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  • Autorschaft und Bibliothek. Sammlungsstrategien und Schreibverfahren Herausgegeben von Stefan Höppner, et al.
  • Ervin Malakaj
Autorschaft und Bibliothek. Sammlungsstrategien und Schreibverfahren. Herausgegeben von Stefan Höppner, Caroline Jessen, Jörn Münkner und Ulrike Trenkmann. Göttingen: Wallstein, 2018. 318 Seiten. €34,90.

To pursue the libraries of authors as objects of study is a tricky business. Not many such libraries are intact and available to scholars through state libraries, literary archives, or other public institutions. Even if access is obtainable, it is not entirely clear what information scholars can discern from such an archive. For instance, authors' private libraries do not yield sufficient evidence to reconstruct reading practices: even if an account of an author's library is in place, documentation of texts read rarely exists. Moreover, reading cultures frequently reach beyond book ownership as evidence of reading: borrowed, shared, or otherwise circulated texts are an important part of intellectual engagement and development over time. Thus, while private libraries of authors can provide some information about authors' intellectual trajectories, the histories to which they point are always incomplete. Autorschaft und Bibliothek. Sammlungsstrategien und Schreibverfahren attends to these and related issues and offers a comprehensive methodology to approach libraries of authors in light of these limitations.

The volume pursues two interrelated topics: it outlines the various strategies authors pursued in collecting books and the libraries' role in the genesis and composition of their texts. As such, it draws on and complements work in media, library, museum, and literary studies. Recent scholarship at the intersection of media and literary studies has rekindled the longstanding debates on the function of authors in literary criticism. For instance, compelling studies examining author estates have documented authors' awareness of their place in cultural history during their lifetime. Authors corresponded about the bequest of their estate and generated documents that reflect their estate awareness (Nachlassbewusstsein). Writing strategies, publication plans, marketing strategies, and professional network building all were part and parcel of authors' self-fashioning of stature that would last beyond their lifetimes. Such studies have been welcome contributions that examine the symbiotic processes between authors' habitus and their written texts, outlining how their estate awareness immediately shaped their aesthetic practice. Autorschaft und Bibliothek is firmly positioned in this line of inquiry.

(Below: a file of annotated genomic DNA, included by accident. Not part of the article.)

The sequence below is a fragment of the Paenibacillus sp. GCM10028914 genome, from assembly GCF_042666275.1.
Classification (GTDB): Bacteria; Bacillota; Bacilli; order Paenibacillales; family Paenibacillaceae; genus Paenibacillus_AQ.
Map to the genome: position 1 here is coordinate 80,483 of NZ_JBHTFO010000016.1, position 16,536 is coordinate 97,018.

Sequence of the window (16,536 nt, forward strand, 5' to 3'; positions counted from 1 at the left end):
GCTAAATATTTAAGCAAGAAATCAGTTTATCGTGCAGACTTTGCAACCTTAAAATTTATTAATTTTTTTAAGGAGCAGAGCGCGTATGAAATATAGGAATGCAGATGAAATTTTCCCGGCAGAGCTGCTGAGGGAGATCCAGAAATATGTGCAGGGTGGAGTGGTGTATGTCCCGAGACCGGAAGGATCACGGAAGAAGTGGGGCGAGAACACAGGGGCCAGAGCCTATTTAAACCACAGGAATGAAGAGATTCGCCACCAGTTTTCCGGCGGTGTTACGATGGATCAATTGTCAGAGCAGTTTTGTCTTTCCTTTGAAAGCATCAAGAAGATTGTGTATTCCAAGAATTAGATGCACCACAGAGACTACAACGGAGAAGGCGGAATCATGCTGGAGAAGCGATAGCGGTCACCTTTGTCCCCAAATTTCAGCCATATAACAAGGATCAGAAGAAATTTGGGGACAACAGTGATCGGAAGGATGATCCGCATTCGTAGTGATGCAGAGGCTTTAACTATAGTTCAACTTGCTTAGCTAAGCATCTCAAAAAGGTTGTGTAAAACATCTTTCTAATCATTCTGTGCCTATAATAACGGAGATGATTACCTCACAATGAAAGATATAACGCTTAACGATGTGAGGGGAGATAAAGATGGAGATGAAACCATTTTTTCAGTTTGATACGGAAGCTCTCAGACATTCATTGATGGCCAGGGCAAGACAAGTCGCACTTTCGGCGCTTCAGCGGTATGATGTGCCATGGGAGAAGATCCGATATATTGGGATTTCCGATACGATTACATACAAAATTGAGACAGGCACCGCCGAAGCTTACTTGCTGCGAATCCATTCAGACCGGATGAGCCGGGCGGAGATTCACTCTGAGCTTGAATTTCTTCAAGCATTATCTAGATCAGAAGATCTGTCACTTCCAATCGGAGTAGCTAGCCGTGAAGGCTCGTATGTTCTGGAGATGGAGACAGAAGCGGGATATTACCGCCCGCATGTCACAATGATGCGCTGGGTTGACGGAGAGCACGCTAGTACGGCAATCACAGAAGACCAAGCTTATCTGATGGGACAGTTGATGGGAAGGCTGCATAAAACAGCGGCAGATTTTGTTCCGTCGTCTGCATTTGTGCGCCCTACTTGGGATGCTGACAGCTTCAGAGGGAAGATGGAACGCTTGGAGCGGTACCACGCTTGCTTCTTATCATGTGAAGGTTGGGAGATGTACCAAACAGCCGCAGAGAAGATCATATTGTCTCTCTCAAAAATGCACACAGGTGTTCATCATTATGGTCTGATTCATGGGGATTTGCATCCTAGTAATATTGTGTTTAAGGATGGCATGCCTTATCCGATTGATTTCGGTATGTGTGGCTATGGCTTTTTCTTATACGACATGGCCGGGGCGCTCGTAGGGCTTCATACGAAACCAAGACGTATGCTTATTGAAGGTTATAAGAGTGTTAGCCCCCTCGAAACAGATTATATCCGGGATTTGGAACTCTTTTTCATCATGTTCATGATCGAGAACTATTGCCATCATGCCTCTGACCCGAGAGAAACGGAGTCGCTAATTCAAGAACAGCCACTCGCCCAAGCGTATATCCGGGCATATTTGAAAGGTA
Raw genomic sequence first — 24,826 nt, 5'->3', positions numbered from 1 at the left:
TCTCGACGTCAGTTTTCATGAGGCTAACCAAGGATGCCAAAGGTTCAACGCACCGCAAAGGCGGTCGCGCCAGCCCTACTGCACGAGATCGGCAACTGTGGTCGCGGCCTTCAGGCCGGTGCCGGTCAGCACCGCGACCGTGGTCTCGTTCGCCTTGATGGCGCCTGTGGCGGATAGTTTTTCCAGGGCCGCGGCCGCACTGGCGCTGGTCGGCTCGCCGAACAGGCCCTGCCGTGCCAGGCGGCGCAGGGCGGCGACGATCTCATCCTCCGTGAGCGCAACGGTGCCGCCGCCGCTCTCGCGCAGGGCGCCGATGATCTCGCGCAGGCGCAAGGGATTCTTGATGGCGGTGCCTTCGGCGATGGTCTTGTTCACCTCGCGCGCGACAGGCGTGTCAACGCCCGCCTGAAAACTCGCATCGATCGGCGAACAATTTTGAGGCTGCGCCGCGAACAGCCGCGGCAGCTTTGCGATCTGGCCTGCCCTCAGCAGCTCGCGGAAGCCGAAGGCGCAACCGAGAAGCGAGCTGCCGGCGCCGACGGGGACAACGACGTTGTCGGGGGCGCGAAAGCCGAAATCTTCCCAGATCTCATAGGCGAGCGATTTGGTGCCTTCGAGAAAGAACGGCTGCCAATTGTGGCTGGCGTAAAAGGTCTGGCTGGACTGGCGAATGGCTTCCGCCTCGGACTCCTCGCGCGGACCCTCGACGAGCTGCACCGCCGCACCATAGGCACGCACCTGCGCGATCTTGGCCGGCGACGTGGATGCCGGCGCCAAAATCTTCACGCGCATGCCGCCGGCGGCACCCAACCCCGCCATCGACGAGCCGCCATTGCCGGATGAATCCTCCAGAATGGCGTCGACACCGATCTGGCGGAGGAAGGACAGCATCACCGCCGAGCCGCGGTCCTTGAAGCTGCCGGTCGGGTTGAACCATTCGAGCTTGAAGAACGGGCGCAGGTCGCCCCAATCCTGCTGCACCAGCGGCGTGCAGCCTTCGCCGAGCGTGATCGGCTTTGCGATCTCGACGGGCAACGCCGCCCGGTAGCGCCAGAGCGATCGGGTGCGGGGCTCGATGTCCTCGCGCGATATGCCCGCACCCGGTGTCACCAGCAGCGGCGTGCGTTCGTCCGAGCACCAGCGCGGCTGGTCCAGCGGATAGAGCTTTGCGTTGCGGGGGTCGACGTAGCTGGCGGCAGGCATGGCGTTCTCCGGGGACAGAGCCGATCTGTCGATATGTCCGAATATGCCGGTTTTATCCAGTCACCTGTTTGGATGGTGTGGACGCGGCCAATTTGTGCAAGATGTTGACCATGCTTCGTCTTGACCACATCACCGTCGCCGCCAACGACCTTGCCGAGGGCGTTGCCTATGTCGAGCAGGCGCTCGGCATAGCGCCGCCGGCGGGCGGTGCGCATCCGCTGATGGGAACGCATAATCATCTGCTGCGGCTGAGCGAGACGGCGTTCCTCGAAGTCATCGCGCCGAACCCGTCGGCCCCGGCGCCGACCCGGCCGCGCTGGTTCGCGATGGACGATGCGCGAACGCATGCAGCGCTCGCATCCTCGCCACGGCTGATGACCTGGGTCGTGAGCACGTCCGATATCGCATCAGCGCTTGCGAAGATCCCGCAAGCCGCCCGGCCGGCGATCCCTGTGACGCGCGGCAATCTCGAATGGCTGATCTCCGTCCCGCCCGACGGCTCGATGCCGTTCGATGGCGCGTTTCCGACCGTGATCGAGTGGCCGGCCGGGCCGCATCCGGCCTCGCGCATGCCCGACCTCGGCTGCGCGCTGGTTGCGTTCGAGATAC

The volume comprises a foreword, two short introductory chapters, and seventeen contributions. The organization of the volume is not bound by chronology, but rather proceeds by topic, moving from detailed accounts of collection development to how these collections come to inform cultural production. Case studies examine the constitution of the personal libraries of Johann Gottfried Herder, Bettina von Arnim, Paul Celan, Serge Stauffer, Maxie Wander, August the Younger, Johann Christian Gottfried Jahn, Christoph Martin Wieland, August Boeckh, Johann Wolfgang Goethe, Stefan George, and Karl Wolfskehl. Each captures various approaches to establish intertextual networks based on lists and usage information where possible. [End Page 531] In some instances, contributors draw on sources such as moving lists, diary entries, or published library accounts to reconstruct author libraries, historicizing and contextualizing the documents by which a rich intellectual life can be reconstructed. Two chapters are of particular note. Sarah Ruppe offers an insightful account of the history of Berlin's first university library, which was expanded based on the acquisition of various personal libraries of scholars. Ulrike Gleixner's chapter is an admirable history of author libraries of women scholars of the early modern era.

Stefan Höppner and Dirk Werle provide two excellent introductions to the volume. The former focuses on approaches to examining book collecting with regard to the genesis of texts from a media-history and library-studies perspective. The latter focuses on examining authorship and libraries from the perspective of literary theory. Werle remarks that libraries of authors are a rich source for reconstructing various intellectual histories informing a given text. As such, even if only partially available, author libraries offer extensive information about the discursive traditions informing the life of an author.

Autorschaft und Bibliothek is based on a conference hosted by the Goethe-Nationalmuseum that was organized by scholars affiliated with the Marbach Weimar Wolfenbüttel research association. These cultural institutions have been central in acquiring and reassembling author libraries...


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pp. 531-532
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